Rick Johnson emailed me while I was writing the series
on the ancient oceans, asking me when I was going to do an article on the
waterways. I said that I thought I had already covered that topic in the
First Wonder of the Life-Saving Pumping Stations of Mars, but he protested
that I had not really. After examining that article more closely, I realized
Rick was right and I dedicate this article to him.
First of all, there are no open water canals on Mars.
That’s why ERB preferred to call them “waterways,” covered conduits through
which the life giving water of Barsoom can flow.
Since the waterways can be discerned by the wide tracts
of fertile land that line each side of the conduit, these long tracts show
up as the lines,
or canals, of Mars when viewed from a telescope on Earth.
Which brings us to our next point: Barsoom is not the real Mars. It is
a fictional wonderland, like Oz, Pellucidar or Tarzan’s Dark Continent,
not to be mistaken for a real place, but a place where fantastic, impossible
things, can happen.
That’s why, other than the actual global coordinates given
in the stories, a map of Barsoom is as much a work of the cartographer’s
imagination, as it is a trustworthy guide to the planet. Thus, it is not
my belief that ERB ever really attempted to match the watered cultivated
tracts to any actual physical geography on the real Mars. He was more interested
in storytelling and entertaining his millions of readers. And that he never
ceases in doing.
We discover our first description of the Martian waterways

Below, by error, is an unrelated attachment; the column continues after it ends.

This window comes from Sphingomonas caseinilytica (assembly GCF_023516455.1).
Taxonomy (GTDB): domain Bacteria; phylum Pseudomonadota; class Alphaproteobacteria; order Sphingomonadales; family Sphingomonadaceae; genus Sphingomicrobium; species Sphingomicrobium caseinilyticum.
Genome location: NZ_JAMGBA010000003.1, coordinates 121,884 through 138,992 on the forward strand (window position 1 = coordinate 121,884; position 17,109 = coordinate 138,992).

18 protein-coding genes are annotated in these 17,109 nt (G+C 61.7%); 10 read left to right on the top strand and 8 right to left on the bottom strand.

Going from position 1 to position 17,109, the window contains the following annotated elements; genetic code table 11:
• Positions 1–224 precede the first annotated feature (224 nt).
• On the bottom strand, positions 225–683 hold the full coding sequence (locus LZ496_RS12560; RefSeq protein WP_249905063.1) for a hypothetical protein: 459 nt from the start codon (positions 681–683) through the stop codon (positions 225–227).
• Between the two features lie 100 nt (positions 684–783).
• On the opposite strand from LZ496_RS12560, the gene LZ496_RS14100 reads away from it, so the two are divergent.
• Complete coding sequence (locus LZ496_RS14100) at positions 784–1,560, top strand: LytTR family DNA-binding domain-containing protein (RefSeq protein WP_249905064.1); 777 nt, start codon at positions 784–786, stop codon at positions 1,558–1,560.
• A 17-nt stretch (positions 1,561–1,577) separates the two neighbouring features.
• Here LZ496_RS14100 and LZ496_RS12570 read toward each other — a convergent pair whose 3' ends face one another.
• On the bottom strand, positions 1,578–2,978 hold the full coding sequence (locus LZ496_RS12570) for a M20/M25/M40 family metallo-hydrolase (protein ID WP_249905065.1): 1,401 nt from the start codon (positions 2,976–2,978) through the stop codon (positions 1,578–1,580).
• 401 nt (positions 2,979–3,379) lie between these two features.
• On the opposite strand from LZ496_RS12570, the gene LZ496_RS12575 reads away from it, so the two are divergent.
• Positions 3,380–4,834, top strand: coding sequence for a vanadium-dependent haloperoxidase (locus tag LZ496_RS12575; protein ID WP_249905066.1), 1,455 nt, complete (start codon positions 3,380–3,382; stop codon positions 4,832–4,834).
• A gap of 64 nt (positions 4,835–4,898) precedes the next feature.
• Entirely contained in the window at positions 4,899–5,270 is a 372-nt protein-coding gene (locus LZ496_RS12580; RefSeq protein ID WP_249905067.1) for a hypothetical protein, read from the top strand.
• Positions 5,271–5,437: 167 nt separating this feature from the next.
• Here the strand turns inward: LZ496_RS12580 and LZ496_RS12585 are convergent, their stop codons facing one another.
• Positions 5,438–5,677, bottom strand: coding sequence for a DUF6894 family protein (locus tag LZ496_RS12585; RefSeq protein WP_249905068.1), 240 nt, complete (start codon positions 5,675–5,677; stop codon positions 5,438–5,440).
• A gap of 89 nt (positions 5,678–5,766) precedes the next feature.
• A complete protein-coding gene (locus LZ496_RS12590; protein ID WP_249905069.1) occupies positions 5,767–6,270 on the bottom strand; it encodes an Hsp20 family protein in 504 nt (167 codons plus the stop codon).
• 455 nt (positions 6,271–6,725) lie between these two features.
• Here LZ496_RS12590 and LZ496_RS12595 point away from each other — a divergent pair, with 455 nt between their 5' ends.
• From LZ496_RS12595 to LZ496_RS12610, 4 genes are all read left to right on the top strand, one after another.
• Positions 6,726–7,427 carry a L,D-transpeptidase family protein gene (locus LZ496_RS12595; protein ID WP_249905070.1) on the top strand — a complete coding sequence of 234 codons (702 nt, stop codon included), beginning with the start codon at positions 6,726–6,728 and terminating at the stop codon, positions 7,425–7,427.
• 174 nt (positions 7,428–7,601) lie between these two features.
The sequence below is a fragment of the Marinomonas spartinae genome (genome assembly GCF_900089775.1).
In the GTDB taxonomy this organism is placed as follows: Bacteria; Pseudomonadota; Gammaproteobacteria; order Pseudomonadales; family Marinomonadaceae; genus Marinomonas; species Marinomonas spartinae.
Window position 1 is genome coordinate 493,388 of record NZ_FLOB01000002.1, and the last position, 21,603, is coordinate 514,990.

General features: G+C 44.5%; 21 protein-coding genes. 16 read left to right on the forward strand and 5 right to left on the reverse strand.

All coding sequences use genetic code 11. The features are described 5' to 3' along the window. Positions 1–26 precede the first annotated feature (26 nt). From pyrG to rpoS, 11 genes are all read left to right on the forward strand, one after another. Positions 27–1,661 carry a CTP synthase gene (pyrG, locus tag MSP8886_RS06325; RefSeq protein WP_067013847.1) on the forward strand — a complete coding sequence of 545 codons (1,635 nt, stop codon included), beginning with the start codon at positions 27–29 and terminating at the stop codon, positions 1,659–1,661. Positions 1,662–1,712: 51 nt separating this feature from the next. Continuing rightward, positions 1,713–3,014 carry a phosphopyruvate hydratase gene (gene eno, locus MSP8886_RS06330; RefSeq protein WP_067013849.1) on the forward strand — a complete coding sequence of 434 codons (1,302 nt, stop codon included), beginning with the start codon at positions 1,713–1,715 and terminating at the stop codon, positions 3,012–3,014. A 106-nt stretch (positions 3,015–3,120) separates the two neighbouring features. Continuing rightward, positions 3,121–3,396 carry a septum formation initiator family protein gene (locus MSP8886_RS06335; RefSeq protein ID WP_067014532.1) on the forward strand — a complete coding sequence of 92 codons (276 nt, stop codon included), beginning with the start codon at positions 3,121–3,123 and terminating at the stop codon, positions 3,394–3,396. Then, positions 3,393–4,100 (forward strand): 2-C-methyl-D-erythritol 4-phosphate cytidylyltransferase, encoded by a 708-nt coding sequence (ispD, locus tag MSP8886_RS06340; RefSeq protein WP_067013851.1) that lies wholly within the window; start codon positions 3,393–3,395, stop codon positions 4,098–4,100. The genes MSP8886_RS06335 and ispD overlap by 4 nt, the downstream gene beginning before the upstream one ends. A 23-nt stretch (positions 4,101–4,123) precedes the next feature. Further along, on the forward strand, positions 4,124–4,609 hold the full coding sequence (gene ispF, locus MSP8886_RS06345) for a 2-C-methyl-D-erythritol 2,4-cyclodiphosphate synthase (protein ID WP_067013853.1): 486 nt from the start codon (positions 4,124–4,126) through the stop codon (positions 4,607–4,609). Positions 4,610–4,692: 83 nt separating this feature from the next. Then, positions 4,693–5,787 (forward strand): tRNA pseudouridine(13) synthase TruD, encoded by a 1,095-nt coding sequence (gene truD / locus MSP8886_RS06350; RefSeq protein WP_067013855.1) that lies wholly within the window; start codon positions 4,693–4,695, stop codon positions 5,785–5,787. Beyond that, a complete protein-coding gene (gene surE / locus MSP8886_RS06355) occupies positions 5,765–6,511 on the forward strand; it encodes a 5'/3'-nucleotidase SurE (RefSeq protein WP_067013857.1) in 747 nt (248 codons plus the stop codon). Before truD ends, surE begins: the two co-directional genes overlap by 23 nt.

in the first book of the Mythos, A
Princess of Mars. It comes as the horde of Tars Tarkas is returning
to their capital city of Thark:
“The remainder of our journey
to Thark was uneventful. We were twenty days upon the road, crossing two
sea bottoms and passing through or around a number of ruined cities, mostly
smaller than Korad. Twice we crossed the famous Martian waterways, or canals,
so-called by our earthly astronomers. When we approached these points a
warrior would be sent far ahead with a powerful field glass, and if no
great body of red Martian troops was in sight we would advance as close
as possible without chance of being seen and then camp until dark, when
we would slowly approach the cultivated tract, and, locating one of the
numerous, broad highways which cross these areas at regular intervals,
creep silently and stealthily across to the arid lands upon the other side.
It required five hours to make one of these crossings without a single
halt, and the other consumed the entire night, so that we were just leaving